Social media juggernaut Facebook is the primary online fixture for a lot of folks (1.15 billion monthly active users as of June 2013, to be exact) – this is probably why it’s constantly under attack or serious scrutiny. The social network is not only plagued by lawsuits, viruses, catfishers, money lenders, and the government’s watchful eye… with the amount of people freely offering all sorts of pertinent details about their personal lives on Facebook, a rise in identity fraud on the site is bound to happen.
A report from The Japan News details many scenarios wherein Facebook users are duped into surrendering personal information through fake posts that solicit likes, votes, or link clicks. Messages have been found to lead to a page that asks users for contact details (like a phone number), and since these links are believed to be sent by a “friend,” they think nothing of it and acquiesce, ending up the unwitting victims of identity theft.
These fraudsters and hackers are known to take advantage of the relationships people build on Facebook, banking on the fact that most users mindlessly peruse their News Feed out of habit. Sometimes, scammers even take great lengths at fooling users by venturing out of Facebook and reaching out to targets via other methods. Greg Boyle, senior global product marketing manager for antiviral software company Trend Micro, recently wrote about his experience: He had received an email notification claiming a person (who was not on his Facebook friends list) tagged him in photos. At first glace, the email looked legitimate and similar to one that’s generated by Facebook when you have email notifications set up in your settings, but upon further investigation, Boyle found that the email he received was fraudulent and was actually an attempt at a Blackhole Exploit Kit (BHEK) spam run: Links in the email redirect the user to a different page, causing malware to be automatically downloaded into their system. “Evidence of past BHEK runs show they generally use financial institutions, e-commerce and global events as lures that get users to click on links and secretly install malware that steals banking credentials and personal information etc.,” Boyle wrote.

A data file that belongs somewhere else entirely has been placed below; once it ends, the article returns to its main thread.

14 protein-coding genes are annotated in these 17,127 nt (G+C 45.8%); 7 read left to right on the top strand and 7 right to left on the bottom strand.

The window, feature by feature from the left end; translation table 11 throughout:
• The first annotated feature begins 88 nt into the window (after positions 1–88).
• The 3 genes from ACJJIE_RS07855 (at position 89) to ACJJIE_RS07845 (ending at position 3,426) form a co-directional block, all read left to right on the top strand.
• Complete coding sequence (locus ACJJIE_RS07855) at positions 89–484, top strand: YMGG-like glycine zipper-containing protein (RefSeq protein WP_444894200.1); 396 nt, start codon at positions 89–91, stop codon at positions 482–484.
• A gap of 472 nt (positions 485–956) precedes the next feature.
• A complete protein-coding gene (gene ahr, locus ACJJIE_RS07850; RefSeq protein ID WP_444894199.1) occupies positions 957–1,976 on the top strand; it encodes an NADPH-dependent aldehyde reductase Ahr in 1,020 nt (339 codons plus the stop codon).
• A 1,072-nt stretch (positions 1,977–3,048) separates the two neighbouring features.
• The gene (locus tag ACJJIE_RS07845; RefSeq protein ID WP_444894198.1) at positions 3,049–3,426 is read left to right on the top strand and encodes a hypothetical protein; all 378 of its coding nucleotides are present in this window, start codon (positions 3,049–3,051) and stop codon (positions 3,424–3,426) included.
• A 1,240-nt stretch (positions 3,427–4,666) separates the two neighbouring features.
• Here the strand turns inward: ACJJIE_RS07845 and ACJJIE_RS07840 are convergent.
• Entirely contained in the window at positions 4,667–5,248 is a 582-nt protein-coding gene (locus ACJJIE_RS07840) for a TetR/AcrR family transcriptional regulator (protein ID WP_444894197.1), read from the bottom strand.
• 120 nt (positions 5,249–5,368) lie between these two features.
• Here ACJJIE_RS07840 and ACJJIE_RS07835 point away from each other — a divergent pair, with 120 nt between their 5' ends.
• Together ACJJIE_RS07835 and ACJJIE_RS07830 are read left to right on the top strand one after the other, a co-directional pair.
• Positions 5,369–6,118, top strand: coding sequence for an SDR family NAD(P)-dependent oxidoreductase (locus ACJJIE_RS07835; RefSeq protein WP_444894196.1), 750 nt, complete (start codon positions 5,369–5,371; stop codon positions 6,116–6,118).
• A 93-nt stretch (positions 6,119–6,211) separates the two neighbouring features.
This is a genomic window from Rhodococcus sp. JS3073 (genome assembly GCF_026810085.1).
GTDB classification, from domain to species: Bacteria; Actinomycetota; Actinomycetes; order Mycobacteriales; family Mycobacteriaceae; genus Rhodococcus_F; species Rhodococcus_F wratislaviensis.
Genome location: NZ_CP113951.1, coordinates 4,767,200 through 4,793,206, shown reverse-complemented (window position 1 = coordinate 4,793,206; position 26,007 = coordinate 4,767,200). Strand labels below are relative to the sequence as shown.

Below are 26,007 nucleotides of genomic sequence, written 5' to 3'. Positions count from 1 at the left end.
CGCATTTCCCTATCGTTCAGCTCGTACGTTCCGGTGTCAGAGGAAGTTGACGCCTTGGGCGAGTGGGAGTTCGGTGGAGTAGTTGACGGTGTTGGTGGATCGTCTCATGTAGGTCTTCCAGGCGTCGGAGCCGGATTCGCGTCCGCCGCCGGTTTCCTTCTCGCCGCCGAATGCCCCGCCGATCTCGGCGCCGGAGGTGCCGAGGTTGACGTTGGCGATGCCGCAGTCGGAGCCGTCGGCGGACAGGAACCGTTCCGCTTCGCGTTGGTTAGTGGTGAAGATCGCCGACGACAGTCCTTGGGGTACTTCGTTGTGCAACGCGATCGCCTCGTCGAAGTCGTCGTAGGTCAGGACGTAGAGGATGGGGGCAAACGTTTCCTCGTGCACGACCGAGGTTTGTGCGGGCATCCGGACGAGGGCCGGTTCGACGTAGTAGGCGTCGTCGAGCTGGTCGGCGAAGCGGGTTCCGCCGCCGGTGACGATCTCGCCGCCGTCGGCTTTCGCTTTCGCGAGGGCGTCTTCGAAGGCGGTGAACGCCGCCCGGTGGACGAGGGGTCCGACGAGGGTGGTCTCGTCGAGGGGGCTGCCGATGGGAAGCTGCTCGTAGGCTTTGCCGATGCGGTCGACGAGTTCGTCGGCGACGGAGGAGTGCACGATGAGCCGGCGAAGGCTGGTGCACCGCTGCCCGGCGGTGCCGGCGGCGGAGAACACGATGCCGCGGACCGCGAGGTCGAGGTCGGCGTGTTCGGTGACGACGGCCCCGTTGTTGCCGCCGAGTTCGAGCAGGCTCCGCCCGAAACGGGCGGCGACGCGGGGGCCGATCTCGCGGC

If you’ve seen the movie Catch Me If You Can, then you know it’s based on a true story about the person Leonardo DiCaprio portrays in it – conman turned FBI security expert Frank Abagnale. Earlier this year, Abagnale made an appearance at the Advertising Week Europe conference in London and spoke to The Guardian about the dangers of identity theft on Facebook.
“If you tell me your date of birth and where you’re born [on Facebook] I’m 98 percent [of the way] to stealing your identity,” Abagnale warned. “Never state your date of birth and where you were born [on personal profiles], otherwise you are saying ‘come and steal my identity’.” Additionally, he recommends never using a passport-style photo as your Facebook profile picture – group photos are deemed much safer – and refrain from making comments that reveal too much. “What [people] say on a Facebook page stays with them,” he said. “Every time you say you ‘like’ or ‘don’t like’ you are telling someone [things like] your sexual orientation, ethnic background, voting record.”